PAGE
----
FAQ: how do you familiarise with a new jet?
The Private Jet familiarisation for a VIP flight attendant in Business Aviation is something that requires a lot of flexibility and sense of adaptation.
Freelancers are the most adaptable in this term, because, potentially, they fly on a different jet every time.
You are a flight attendant, not a cabin crew.
Therefore, often there isn’t a specific training about the aircraft, done in a training center like they do for the airlines.
You will receive a training at the training facility about fire fighting, dangerous good, crew resource management, first aid, cpr, etc… but not specific aircraft type courses.
On board the jet, you will receive a familiarisation training done by the pilots and/or another flight attendant.
So the familiarisation of the jet is more something…. In-house.
Whenever is possible (and about this matter, usually they make it happen), the first couple of flights are done with two flight attendants.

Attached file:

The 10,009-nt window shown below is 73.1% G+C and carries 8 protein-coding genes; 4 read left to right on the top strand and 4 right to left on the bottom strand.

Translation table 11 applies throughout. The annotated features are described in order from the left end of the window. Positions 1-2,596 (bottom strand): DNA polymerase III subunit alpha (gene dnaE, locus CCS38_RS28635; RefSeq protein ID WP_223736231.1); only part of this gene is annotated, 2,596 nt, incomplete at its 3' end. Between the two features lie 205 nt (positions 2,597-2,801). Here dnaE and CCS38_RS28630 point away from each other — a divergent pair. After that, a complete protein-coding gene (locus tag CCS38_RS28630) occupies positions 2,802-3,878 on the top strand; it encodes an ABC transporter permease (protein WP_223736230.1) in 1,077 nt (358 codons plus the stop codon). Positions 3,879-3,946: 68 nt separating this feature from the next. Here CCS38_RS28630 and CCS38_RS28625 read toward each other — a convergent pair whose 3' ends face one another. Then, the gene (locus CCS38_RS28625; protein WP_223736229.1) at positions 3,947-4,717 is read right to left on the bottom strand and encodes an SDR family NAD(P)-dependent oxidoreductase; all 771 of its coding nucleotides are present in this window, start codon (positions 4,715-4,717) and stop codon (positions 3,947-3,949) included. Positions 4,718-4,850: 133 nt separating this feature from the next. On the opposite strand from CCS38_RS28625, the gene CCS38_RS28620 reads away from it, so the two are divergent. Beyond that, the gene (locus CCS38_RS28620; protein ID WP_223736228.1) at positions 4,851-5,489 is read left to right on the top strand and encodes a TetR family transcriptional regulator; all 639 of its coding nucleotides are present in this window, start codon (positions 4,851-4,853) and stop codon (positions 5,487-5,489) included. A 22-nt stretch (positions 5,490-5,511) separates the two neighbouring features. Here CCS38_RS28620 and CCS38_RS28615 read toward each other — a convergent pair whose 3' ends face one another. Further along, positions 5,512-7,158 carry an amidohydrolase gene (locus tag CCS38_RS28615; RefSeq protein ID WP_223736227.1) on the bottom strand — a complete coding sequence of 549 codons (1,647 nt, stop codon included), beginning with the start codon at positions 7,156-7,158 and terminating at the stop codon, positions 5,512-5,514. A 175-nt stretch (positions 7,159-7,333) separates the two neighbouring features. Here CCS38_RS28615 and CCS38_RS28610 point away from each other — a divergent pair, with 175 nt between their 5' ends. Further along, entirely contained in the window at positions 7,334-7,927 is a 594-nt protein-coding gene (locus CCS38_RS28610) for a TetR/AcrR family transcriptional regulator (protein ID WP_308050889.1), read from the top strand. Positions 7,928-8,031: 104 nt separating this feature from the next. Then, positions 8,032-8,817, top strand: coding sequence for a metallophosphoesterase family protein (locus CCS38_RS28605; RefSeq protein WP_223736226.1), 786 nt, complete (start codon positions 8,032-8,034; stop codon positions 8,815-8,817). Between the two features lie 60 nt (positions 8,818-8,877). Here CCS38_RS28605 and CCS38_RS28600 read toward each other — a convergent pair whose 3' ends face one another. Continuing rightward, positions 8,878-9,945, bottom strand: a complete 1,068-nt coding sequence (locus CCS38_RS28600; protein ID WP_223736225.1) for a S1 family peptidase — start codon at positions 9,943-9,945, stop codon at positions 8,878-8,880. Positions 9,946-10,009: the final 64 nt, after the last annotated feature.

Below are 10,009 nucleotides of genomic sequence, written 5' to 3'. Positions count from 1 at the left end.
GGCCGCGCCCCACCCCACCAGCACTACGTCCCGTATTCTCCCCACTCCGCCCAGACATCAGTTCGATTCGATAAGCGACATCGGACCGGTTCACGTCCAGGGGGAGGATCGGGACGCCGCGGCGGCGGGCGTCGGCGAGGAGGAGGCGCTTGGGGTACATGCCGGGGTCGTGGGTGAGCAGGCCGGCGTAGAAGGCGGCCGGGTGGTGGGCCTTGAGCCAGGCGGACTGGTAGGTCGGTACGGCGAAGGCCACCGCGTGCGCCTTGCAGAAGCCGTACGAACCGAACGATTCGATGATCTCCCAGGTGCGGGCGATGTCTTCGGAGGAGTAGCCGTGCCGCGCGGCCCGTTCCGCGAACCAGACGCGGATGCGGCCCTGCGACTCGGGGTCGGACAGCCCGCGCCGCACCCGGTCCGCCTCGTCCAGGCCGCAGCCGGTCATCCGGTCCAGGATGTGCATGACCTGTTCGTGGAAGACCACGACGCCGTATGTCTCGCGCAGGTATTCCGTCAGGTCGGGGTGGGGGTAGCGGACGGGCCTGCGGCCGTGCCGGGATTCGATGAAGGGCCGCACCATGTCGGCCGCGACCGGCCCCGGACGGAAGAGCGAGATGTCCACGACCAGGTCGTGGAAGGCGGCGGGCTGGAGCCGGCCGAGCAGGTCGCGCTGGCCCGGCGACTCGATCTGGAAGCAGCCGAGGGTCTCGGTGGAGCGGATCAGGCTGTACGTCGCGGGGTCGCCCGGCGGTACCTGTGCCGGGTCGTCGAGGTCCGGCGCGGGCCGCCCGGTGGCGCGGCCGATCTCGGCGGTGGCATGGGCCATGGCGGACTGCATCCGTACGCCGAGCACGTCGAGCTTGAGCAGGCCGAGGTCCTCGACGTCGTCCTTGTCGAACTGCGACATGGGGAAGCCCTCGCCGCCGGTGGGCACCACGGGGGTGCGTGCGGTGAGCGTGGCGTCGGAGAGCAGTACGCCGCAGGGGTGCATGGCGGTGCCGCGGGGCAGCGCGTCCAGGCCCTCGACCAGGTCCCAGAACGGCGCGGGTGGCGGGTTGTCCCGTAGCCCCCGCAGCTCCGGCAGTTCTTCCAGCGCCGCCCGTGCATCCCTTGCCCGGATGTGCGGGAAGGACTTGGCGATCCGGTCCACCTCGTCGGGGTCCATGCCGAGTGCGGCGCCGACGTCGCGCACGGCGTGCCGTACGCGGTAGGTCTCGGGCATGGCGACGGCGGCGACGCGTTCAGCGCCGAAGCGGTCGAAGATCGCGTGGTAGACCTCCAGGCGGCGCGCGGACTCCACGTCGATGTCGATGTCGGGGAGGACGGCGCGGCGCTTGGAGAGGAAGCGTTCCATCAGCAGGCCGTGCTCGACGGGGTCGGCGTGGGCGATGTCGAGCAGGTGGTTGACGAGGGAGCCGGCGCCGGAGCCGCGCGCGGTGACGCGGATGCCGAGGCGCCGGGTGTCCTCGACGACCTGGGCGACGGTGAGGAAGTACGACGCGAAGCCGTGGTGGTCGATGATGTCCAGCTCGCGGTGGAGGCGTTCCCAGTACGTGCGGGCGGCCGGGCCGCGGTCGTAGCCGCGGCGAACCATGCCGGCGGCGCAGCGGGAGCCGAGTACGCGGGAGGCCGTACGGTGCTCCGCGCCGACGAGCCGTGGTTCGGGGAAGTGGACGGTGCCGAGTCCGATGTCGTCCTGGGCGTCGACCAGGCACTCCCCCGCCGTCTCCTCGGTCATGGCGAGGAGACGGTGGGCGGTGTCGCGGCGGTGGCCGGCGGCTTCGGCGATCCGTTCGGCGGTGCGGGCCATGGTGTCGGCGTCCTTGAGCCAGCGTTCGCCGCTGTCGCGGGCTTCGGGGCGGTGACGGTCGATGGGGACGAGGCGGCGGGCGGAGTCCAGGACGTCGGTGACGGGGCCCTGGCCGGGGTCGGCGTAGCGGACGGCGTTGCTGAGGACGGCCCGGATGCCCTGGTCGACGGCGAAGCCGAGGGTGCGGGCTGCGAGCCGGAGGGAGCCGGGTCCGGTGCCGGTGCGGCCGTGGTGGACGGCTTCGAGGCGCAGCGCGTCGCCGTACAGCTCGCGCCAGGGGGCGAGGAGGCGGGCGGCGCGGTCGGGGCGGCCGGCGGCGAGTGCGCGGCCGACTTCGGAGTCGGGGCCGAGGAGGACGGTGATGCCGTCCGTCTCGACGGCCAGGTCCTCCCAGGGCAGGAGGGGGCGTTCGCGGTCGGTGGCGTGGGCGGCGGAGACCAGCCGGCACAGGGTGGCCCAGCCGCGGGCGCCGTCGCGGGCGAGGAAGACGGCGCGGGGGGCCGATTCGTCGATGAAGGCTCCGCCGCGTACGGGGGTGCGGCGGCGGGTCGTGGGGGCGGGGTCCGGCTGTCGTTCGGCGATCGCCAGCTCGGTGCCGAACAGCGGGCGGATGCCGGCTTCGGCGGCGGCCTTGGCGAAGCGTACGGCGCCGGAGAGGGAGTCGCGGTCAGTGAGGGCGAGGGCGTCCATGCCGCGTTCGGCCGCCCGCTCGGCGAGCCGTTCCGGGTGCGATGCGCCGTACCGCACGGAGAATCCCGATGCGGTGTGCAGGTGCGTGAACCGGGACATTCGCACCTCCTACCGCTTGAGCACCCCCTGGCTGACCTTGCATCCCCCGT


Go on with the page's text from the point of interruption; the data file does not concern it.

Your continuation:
This is to give to the new one the time to look around and ask questions to the other one.
The familiarisation is usually kinda short: only once I have seen a plan that included a 15 familiarisation/training sectors.
You need to be adaptable and quickly memorise where things are, how things works, features of the jet, seats, amenities, etc…
The common sense comes to help.
Yes, all the jet are pretty much the same.
In the galley, the upper drawer will always contains cutlery, because you need them the most.
The bottom drawer will always contain plates, because they are heavy.
The glass rank will always be behind a shutter or a sliding door to protect the glasses.
If the cupboard has a predisposition for a seal (a little hole in the handle where you can fit the plastic seal), then it will always contain alcohol.
In the cabin, the seats will always move in the same way.
They might be electric or mechanic, but the motion is that one.
The hoover will always be in the cargo, while the bed sheets in the wardrobe or credenza.
One jet can be better organised than another one, but the concept is common.
In conclusion, don’t be afraid if you are asked to jump on a jet but you have never seen one before or you are to familiar with that specific one.
Go, embrace the challenge: it will be easier than you think!